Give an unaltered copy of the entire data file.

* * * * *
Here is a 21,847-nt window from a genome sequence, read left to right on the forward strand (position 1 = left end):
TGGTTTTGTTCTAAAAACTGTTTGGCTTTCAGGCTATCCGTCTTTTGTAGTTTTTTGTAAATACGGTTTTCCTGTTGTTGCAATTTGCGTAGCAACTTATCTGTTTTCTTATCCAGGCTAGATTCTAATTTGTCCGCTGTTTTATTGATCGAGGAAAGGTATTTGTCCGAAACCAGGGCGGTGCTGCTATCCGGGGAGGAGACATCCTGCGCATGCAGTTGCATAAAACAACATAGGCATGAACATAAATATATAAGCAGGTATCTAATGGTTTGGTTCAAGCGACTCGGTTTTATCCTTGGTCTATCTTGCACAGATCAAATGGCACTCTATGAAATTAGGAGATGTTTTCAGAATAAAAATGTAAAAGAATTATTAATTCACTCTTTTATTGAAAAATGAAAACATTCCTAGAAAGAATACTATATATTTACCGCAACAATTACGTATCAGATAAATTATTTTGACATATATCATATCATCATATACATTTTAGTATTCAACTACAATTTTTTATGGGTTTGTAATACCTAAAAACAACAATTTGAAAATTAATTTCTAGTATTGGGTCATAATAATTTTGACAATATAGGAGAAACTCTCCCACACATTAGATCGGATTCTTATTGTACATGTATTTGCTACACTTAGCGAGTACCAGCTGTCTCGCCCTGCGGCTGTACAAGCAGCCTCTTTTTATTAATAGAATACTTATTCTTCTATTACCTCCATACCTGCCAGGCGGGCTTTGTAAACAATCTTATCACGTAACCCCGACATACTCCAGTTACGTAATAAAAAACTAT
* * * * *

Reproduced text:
Here is a 21,847-nt window from a genome sequence, read left to right on the forward strand (position 1 = left end):
TGGTTTTGTTCTAAAAACTGTTTGGCTTTCAGGCTATCCGTCTTTTGTAGTTTTTTGTAAATACGGTTTTCCTGTTGTTGCAATTTGCGTAGCAACTTATCTGTTTTCTTATCCAGGCTAGATTCTAATTTGTCCGCTGTTTTATTGATCGAGGAAAGGTATTTGTCCGAAACCAGGGCGGTGCTGCTATCCGGGGAGGAGACATCCTGCGCATGCAGTTGCATAAAACAACATAGGCATGAACATAAATATATAAGCAGGTATCTAATGGTTTGGTTCAAGCGACTCGGTTTTATCCTTGGTCTATCTTGCACAGATCAAATGGCACTCTATGAAATTAGGAGATGTTTTCAGAATAAAAATGTAAAAGAATTATTAATTCACTCTTTTATTGAAAAATGAAAACATTCCTAGAAAGAATACTATATATTTACCGCAACAATTACGTATCAGATAAATTATTTTGACATATATCATATCATCATATACATTTTAGTATTCAACTACAATTTTTTATGGGTTTGTAATACCTAAAAACAACAATTTGAAAATTAATTTCTAGTATTGGGTCATAATAATTTTGACAATATAGGAGAAACTCTCCCACACATTAGATCGGATTCTTATTGTACATGTATTTGCTACACTTAGCGAGTACCAGCTGTCTCGCCCTGCGGCTGTACAAGCAGCCTCTTTTTATTAATAGAATACTTATTCTTCTATTACCTCCATACCTGCCAGGCGGGCTTTGTAAACAATCTTATCACGTAACCCCGACATACTCCAGTTACGTAATAAAAAACTAT